Okay, Listen Here

Okay, Listen Here

Friday, December 9, 2011

Recipe Friday--Candy Land

Jean here. I didn't use my regular logo because I love the look of Candy Land, though this version is nothing like the one I had as a child.

I am a candy maker from way back. Apparently, I am some kind of idiot savant because I can make divinity on a rainy day--something those who ought to know say can't be done. Lest you think I am claiming to be some kind of culinary goddess, let me hasten to say that I can't make a pound cake and get it out of the pan in one piece. Anyway, I'm not giving you that divinity recipe. I will if you comment that you want it, but I just don't see what's all that divine about divinity. I like a peanut butter situation of some sort way better. I am giving you three of my tried and trues that are always crowd pleasers.

And if you want that divinity recipe, shout out. I don't believe in secret recipes.


Peanut Butter Fudge

  • 2 cups of sugar
  • 2/3 cup milk
  • ¾ cup peanut butter (creamy or crunchy; whatever you prefer. I've used both)
  • ¾ cup marshmallow cream
  • ¼ cup butter

Grease an 8 or 9 inch square pan.Combine sugar and milk in a saucepan and cook to a soft ball on candy thermometer.Remove from heat. Add remaining ingredients and stir well. Pour into prepared dish and cool. Cut into one inch squares.


Chocolate Almond Toffee

  • 6 oz. sliced almonds
  • 1 lb. butter
  • 2 cups sugar
  • pinch of salt
  • 2 teaspoons vanilla
  • 12 oz. chocolate chips—milk or semi sweet

Spray a cookie sheet (with sides) with nonstick spray. Spread with half of the almonds.

Melt butter in a cast iron skillet over medium heat. Add sugar, salt, and vanilla. Increase heat to high and stir, working butter into melted sugar. You will think you have too much butter but you don't. It will happen.

Cook, stirring constantly, until it is the color of a Heath bar. (You can cook it until it comes to 300 degrees on a candy thermometer, but I just cook by color. Normally, I am a great believer in the candy thermometer but this is a shallow mixture and I find it works better to just watch it.)

Pour mixture over almonds, spreading to cover them. It doesn't have to go all the way to the edges.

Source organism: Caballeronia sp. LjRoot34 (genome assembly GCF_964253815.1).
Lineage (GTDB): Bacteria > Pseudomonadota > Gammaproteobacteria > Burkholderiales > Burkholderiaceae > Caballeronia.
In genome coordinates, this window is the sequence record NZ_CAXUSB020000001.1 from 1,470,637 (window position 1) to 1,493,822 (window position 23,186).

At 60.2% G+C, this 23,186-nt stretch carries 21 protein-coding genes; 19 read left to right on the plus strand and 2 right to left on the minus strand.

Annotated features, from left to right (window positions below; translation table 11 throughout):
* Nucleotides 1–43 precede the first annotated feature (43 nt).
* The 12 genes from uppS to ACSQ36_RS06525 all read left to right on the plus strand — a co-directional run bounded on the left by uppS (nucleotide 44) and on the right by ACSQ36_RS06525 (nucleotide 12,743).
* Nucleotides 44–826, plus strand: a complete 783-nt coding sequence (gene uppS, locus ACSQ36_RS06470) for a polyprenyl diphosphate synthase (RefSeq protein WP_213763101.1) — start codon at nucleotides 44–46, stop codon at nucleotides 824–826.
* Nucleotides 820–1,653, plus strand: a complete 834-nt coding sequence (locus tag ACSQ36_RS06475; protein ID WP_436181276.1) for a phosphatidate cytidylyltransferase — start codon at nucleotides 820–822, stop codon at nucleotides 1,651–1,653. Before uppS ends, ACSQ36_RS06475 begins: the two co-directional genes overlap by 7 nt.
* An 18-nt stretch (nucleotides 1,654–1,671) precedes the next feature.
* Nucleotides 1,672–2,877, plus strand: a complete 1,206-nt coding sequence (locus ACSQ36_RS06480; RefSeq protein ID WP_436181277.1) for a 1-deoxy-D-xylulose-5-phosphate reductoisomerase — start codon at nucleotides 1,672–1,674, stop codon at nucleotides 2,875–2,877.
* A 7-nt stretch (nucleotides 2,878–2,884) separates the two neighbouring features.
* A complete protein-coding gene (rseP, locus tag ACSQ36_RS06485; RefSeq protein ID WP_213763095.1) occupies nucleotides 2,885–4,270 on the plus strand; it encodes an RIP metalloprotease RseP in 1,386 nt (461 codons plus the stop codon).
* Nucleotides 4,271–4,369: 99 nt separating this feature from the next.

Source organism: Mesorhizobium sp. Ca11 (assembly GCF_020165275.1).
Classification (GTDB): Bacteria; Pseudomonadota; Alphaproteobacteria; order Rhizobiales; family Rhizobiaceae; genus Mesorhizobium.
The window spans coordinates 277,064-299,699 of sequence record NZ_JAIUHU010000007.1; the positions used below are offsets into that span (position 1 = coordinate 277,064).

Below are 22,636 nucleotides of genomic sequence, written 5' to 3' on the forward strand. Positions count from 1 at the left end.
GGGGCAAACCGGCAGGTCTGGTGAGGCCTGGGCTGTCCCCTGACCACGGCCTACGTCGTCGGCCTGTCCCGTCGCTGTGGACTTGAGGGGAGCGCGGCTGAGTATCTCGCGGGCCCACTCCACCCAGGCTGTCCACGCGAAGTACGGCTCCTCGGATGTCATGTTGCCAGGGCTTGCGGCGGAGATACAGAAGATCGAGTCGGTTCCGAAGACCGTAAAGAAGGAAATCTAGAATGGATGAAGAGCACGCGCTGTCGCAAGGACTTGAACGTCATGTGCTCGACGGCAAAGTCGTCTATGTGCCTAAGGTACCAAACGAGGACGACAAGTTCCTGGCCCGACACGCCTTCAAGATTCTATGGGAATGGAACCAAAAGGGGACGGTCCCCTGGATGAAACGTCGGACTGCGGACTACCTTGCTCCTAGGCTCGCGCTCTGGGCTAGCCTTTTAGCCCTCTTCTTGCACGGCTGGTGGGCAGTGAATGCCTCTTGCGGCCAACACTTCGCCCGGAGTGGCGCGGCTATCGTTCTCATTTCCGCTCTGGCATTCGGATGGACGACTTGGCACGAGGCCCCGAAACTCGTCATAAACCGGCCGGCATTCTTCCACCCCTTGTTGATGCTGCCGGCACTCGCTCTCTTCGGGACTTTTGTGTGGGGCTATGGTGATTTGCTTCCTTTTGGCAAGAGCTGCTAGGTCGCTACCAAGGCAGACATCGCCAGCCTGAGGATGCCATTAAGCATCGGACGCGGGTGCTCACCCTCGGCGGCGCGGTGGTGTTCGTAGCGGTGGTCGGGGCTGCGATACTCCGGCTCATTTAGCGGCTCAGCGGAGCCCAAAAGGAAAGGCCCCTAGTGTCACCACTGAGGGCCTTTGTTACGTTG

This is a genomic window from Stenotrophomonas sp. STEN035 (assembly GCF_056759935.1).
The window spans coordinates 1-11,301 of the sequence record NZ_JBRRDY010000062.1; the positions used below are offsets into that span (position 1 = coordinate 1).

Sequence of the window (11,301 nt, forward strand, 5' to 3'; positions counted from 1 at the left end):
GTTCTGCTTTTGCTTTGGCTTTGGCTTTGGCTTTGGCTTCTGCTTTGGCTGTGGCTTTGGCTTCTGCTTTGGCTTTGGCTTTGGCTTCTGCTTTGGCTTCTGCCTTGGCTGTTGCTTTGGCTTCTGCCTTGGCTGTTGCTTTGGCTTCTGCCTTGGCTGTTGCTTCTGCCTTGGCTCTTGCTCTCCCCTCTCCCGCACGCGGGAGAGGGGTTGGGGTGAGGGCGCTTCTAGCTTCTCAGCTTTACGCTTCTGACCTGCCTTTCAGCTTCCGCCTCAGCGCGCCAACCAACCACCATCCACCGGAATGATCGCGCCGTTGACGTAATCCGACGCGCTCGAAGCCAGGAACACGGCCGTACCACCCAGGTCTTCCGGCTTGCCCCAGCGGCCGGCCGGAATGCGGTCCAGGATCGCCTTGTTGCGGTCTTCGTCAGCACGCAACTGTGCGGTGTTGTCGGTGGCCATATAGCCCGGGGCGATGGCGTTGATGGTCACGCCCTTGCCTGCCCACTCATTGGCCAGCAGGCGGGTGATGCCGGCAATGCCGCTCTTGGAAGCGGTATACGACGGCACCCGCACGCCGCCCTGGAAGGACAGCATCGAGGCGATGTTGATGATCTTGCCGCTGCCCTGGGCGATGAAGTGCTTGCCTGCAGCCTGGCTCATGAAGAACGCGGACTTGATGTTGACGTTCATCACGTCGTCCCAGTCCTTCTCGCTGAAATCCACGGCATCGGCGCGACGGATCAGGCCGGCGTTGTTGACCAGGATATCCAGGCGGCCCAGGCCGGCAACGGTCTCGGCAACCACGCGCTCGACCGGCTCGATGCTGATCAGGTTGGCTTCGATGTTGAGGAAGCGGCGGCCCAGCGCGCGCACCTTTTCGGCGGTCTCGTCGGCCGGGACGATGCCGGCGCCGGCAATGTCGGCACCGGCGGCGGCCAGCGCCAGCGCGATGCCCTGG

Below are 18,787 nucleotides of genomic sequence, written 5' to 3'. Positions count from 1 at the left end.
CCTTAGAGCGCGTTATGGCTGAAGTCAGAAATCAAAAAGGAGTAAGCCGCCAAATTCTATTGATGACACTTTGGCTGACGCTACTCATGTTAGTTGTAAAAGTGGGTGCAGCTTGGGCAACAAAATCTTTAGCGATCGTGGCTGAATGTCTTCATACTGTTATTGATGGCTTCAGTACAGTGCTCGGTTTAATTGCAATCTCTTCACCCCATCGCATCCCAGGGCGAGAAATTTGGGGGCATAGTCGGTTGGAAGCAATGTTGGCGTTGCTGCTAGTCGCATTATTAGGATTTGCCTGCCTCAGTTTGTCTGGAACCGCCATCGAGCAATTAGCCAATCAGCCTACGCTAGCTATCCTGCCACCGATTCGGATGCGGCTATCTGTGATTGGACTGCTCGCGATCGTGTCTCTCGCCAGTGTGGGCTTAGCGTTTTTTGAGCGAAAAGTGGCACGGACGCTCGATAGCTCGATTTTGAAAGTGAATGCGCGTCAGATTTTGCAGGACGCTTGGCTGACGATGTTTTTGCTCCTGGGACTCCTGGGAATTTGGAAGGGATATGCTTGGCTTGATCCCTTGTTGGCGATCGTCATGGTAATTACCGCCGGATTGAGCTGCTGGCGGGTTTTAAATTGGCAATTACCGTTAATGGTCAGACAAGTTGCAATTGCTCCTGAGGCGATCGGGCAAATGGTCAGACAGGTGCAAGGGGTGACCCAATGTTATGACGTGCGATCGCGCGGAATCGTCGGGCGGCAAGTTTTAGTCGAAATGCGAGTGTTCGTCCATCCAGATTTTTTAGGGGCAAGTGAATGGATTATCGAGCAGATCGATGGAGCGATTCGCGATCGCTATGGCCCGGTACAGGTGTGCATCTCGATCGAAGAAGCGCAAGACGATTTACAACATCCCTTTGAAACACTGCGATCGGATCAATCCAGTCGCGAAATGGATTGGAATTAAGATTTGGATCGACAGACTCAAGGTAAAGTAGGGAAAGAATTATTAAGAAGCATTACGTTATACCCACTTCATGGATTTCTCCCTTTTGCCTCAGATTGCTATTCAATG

Sprinkle with chocolate chips. Give it a minute for them to melt, and then spread chocolate to the edges of the toffee. Sprinkle with remaining almonds.

Refrigerate until hard—it doesn't take long, maybe an hour. Break into pieces.

The original recipe says to store it in the refrigerator but I never do.


Microwave Peanut Brittle

  • 1 cup sugar
  • ½ cup corn syrup
  • 1½ cups unsalted dry roasted peanuts
  • I teaspoon butter
  • I teaspoon vanilla extract
  • I teaspoon baking soda

Combine sugar and corn syrup in a 2-quart glass measuring cup.Microwave on High for 4 minutes. Stir in peanuts with a wooden spoon. Microwave on High for 3 minutes. Stir in butter and vanilla. Microwave on High for 2 to 2½ minutes or until the mixture registers 500 degrees on a candy thermometer, hard-crack stage. Add baking soda, stirring until light and foamy. Pour quickly onto a baking sheet sprayed with nonstick cooking spray. Spread with the back of a spoon. Use 2 forks to spread thinly as the candy cools. Let stand to cool completely. Break into pieces. Store in an airtight container.


  1. It is dangerous for me to have your toffee recipe! :-) That said, I will have to try it during the holidays. I once took a candy-making class, in New Orleans. I even made my own chocolate covered cherries! For years, candy was my go-to Christmas present for just about everyone! I've gotten out of the habit, but might try some this year.

  2. Oh! Is this YOUR Toffee recipe, Jean? If so, Yes!

    I used to make all kinds of candy. Love truffles. Tasted a very yummy and decadent Oreo Truffle last night. Must get recipe and share!